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Lies vs. Reality: 7 Things to Know About Horse Racing

1. “We take really good care of the horses.”
Vinstar Euthanized at Churchill

It sure doesn’t seem like it. On average, 24 horses die on racetracks in the U.S. every week!

2. “Horse racing doesn’t hurt the horses. They like it!”

Dead Horse

One study of injuries at racetracks concluded that one horse in every 22 races sustained an injury that prevented him or her from finishing the race, while another estimated that three thoroughbreds die every day in North America because of terrible injuries sustained during races.

3. “We don’t push the horses past their limits.”Horse Racing Investigation Circled Injection Thumb

Trainers and veterinarians keep injured horses working when they should be recovering—giving them a variety of drugs to mask pain, control inflammation, and enhance performance.

4. “They wouldn’t be doing it if it were illegal!”

Undercover footage of Blasi

An undercover PETA investigation found that thoroughbred trainer Steve Asmussen was reportedly forcing employees from other countries to use false names and giving them fraudulent Social Security cards. Asmussen has had multiple drug infractions and has been suspended for violations.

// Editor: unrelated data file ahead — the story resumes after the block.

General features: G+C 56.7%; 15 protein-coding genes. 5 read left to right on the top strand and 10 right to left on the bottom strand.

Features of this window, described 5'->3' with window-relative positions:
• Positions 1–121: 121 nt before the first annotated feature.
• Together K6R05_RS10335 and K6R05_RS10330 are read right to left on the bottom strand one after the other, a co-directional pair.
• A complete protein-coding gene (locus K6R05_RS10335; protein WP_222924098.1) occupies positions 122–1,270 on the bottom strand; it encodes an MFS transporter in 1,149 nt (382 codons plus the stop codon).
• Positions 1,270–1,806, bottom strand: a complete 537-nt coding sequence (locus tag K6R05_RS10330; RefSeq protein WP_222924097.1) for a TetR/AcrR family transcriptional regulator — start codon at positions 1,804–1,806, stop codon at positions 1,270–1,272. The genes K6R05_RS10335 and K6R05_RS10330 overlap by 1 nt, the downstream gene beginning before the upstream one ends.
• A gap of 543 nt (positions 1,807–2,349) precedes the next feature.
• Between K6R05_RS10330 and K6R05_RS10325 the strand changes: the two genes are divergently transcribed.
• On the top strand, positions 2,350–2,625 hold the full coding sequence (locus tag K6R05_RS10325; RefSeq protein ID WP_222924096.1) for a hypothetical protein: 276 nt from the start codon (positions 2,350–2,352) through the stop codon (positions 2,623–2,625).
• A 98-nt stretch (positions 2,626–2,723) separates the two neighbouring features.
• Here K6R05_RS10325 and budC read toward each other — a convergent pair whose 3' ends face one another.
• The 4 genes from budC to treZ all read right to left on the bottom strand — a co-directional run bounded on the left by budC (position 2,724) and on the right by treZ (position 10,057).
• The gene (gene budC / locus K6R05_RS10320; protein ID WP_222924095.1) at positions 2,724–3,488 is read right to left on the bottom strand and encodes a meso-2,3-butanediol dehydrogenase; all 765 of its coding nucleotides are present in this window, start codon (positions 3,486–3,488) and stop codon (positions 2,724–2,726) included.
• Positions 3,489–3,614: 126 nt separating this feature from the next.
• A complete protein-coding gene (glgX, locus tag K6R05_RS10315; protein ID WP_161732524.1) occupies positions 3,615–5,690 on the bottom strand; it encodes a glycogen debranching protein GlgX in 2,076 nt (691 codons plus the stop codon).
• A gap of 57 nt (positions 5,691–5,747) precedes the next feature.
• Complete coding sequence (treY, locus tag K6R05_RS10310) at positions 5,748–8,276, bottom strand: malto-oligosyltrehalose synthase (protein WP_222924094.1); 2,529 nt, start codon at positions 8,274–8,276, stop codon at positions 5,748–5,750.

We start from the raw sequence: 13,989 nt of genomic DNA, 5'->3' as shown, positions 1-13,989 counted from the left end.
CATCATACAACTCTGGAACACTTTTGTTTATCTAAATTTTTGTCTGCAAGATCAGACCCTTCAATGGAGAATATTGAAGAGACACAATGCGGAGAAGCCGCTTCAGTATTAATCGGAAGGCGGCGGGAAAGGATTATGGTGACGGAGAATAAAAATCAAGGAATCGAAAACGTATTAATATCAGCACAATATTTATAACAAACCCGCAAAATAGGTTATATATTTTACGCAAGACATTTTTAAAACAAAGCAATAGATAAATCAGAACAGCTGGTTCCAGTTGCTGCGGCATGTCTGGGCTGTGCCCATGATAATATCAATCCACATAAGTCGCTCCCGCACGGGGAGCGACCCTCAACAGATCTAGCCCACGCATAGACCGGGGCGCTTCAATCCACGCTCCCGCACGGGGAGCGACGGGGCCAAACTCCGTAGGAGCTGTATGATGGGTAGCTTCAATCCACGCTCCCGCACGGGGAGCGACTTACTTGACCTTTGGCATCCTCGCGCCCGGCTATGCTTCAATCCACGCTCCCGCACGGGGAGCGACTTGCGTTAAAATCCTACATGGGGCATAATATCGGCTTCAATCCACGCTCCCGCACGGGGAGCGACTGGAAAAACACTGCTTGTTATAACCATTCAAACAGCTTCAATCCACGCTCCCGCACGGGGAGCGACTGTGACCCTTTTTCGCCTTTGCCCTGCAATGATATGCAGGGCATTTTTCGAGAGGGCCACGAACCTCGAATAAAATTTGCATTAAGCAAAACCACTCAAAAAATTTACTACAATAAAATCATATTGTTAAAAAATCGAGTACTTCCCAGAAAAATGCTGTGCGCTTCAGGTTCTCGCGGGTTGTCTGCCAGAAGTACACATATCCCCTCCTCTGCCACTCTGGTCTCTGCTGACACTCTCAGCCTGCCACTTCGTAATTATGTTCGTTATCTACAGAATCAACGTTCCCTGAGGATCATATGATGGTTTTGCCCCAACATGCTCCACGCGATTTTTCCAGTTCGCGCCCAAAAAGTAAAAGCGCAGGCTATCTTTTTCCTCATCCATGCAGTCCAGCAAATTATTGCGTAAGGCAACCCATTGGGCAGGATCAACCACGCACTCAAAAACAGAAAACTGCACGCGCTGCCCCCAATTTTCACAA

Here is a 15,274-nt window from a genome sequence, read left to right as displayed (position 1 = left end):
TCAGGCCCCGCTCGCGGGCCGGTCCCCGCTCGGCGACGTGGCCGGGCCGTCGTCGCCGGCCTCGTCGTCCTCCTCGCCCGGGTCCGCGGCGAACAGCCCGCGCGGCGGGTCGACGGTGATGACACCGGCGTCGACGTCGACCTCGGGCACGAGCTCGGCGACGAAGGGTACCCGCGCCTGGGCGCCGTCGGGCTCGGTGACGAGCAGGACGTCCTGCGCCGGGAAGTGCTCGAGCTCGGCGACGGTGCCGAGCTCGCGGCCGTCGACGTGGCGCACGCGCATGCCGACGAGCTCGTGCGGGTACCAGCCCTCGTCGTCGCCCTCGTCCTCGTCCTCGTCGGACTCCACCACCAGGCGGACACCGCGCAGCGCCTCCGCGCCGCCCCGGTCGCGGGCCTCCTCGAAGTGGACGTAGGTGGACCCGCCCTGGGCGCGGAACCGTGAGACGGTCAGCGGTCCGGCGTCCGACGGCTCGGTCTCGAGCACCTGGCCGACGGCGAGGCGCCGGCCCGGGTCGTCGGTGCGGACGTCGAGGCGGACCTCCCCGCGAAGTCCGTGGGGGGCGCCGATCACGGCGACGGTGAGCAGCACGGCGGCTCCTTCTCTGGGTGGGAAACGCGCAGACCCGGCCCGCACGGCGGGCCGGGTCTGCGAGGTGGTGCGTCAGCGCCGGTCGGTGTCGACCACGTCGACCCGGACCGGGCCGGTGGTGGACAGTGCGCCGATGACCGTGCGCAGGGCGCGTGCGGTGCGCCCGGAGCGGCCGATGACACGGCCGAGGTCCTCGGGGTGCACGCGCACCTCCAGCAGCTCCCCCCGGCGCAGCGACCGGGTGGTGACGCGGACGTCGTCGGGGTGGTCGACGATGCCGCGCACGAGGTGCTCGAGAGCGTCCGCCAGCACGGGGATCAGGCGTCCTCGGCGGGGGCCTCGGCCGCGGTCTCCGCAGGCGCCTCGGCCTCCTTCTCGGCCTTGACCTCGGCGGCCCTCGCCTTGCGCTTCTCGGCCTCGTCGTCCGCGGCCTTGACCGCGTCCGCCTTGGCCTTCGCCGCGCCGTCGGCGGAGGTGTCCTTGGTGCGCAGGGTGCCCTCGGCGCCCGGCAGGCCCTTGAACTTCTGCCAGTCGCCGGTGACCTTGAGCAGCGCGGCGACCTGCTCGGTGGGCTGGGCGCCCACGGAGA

5. “Horses get the best vet care possible.”

Undercover Footage of Horse Trainers Discussing Superglue

One horse, Nehro (who came in second in the 2011 Kentucky Derby), was forced to run with chronically painful hooves that actually had holes in them—and one hoof was patched with superglue. He died after becoming violently ill.

6. “They all get to retire and be happy when they’re done racing.”

Not true. Many end up in slaughterhouses in Canada, Mexico, or Japan, where they are turned into dog food and glue. Their flesh is also exported to countries such as France and Japan, where it is considered a delicacy—yuck!

7. “There’s nothing that I can do to stop this.”

Not true. Soon after PETA released our video documenting the misuse of drugs and other abuse at Churchill Downs and Saratoga Race Course by Steve Asmussen and other workers in his stable, horse-racing authorities in Kentucky and New York and eight other federal and state agencies announced that they’re launching formal investigations, and Asmussen was removed from consideration for the racing Hall of Fame. Other significant reforms have also been announced.

All that happened in a few short weeks! Imagine what we can do if we continue to spread the word for horses.

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